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Development of a Smart Mobile Data Module for Fetal Monitoring in E-Healthcare

  • Agathe Houzé de l’Aulnoit
  • Samuel Boudet
  • Michaël Génin
  • Pierre-François Gautier
  • Jessica Schiro
  • Denis Houzé de l’Aulnoit
  • Régis Beuscart
Mobile & Wireless Health
  • 213 Downloads
Part of the following topical collections:
  1. Mobile & Wireless Health

Abstract

The fetal heart rate (FHR) is a marker of fetal well-being in utero (when monitoring maternal and/or fetal pathologies) and during labor. Here, we developed a smart mobile data module for the remote acquisition and transmission (via a Wi-Fi or 4G connection) of FHR recordings, together with a web-based viewer for displaying the FHR datasets on a computer, smartphone or tablet. In order to define the features required by users, we modelled the fetal monitoring procedure (in home and hospital settings) via semi-structured interviews with midwives and obstetricians. Using this information, we developed a mobile data transfer module based on a Raspberry Pi. When connected to a standalone fetal monitor, the module acquires the FHR signal and sends it (via a Wi-Fi or a 3G/4G mobile internet connection) to a secure server within our hospital information system. The archived, digitized signal data are linked to the patient’s electronic medical records. An HTML5/JavaScript web viewer converts the digitized FHR data into easily readable and interpretable graphs for viewing on a computer (running Windows, Linux or MacOS) or a mobile device (running Android, iOS or Windows Phone OS). The data can be viewed in real time or offline. The application includes tools required for correct interpretation of the data (signal loss calculation, scale adjustment, and precise measurements of the signal’s characteristics). We performed a proof-of-concept case study of the transmission, reception and visualization of FHR data for a pregnant woman at 30 weeks of amenorrhea. She was hospitalized in the pregnancy assessment unit and FHR data were acquired three times a day with a Philips Avalon® FM30 fetal monitor. The prototype (Raspberry Pi) was connected to the fetal monitor’s RS232 port. The emission and reception of prerecorded signals were tested and the web server correctly received the signals, and the FHR recording was visualized in real time on a computer, a tablet and smartphones (running Android and iOS) via the web viewer. This process did not perturb the hospital’s computer network. There was no data delay or loss during a 60-min test. The web viewer was tested successfully in the various usage situations. The system was as user-friendly as expected, and enabled rapid, secure archiving. We have developed a system for the acquisition, transmission, recording and visualization of RCF data. Healthcare professionals can view the FHR data remotely on their computer, tablet or smartphone. Integration of FHR data into a hospital information system enables optimal, secure, long-term data archiving.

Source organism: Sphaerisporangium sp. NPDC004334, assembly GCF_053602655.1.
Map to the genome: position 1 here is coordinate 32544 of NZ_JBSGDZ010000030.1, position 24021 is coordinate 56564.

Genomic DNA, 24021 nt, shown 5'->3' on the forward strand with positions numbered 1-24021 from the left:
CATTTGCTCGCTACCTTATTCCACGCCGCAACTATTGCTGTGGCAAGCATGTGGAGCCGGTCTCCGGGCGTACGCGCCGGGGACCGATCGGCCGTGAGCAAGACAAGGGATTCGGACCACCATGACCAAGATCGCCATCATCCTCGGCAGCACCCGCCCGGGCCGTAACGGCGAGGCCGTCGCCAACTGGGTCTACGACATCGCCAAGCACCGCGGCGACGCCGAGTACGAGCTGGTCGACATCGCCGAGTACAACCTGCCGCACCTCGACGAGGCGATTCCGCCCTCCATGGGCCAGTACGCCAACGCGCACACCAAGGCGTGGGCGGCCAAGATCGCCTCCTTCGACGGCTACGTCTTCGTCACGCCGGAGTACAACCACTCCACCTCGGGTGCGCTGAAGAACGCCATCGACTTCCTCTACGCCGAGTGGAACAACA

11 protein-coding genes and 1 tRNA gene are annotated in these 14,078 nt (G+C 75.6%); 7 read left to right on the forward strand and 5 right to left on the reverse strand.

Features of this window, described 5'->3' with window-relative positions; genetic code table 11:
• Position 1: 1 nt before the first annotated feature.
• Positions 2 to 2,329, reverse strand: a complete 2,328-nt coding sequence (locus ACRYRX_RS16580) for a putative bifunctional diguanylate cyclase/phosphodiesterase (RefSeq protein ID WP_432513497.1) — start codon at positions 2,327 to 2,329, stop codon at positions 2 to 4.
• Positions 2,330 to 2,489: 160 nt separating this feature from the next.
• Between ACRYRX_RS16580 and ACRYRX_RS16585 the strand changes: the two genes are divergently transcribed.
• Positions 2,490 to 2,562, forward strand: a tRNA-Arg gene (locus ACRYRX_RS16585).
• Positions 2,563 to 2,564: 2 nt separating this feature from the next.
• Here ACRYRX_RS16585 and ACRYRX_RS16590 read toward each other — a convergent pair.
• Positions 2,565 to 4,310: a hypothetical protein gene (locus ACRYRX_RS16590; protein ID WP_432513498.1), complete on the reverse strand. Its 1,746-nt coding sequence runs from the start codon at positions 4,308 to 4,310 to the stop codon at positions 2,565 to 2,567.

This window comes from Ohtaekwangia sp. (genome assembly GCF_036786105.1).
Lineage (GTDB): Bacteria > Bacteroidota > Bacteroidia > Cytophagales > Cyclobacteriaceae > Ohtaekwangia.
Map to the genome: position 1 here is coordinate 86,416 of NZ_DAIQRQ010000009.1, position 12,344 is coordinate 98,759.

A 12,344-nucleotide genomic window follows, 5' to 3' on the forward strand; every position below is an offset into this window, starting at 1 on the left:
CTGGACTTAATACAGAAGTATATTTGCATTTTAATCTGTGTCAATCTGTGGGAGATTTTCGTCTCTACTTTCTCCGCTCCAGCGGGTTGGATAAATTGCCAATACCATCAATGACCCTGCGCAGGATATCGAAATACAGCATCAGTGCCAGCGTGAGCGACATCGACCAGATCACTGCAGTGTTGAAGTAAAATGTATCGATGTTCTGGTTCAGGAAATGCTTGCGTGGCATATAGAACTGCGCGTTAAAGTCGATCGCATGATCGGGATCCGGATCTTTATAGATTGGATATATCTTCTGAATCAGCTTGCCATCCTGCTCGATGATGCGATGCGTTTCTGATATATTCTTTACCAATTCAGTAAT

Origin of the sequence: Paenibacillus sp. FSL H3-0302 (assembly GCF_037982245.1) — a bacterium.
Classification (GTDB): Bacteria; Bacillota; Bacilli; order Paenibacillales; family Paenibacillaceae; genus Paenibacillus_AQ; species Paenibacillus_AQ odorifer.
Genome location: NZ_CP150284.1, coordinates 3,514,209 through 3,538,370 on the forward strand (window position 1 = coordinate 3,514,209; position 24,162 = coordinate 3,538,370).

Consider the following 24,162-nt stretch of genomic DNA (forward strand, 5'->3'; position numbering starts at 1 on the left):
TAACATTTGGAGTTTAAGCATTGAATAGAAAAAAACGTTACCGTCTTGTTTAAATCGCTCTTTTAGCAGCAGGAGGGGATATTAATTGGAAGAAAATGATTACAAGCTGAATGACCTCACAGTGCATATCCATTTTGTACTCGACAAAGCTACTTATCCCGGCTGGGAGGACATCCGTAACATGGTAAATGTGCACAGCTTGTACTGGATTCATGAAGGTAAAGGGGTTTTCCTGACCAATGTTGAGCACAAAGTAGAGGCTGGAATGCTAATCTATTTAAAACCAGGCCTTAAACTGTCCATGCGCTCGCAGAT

Keywords

Smart device Fetal monitoring Archiving Fetal heart rate recording 

Notes

Acknowledgements

We thank Koninklijke Philips N.V. (Amsterdam, The Netherlands) for loaning equipment and Alicante SA (Seclin, France) for providing IT services.

Funding

This project was funded by the French government’s AVIESAN research program on smart devices (N°2016–017), with BlueGriot SAS as an industrial partner.

Compliance with Ethical Standards

Conflict of Interest

Author A. Houzé de l’Aulnoit declares that she has no conflict of interest. Author S. Boudet declares that he has no conflict of interest. Author M. Génin declares that he has no conflict of interest. Author PF. Gautier declares that he has no conflict of interest. Author J. Schiro declares that she has no conflict of interest. Author R. Beuscart declares that he has no conflict of interest. Author D. Houzé de l’Aulnoit declares that he has no conflict of interest.

Ethical Approval

All procedures performed in studies involving human participants were in accordance with the ethical standards of the institutional and/or national research committee and with the 1964 Helsinki declaration and its later amendments or comparable ethical standards.

Informed Consent

Informed consent was obtained from the participant included in the proof of concept.

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Copyright information

© Springer Science+Business Media, LLC, part of Springer Nature 2018

Authors and Affiliations

  1. 1.Univ Nord de France; CHU LilleLilleFrance
  2. 2.Obstetrics Department, Lille Catholic HospitalLille Catholic UniversityLilleFrance
  3. 3.Biomedical Signal Processing Unit (UTSB)Lille Catholic UniversityLilleFrance
  4. 4.Univ Nord de France; INSERM, CHU LilleLilleFrance

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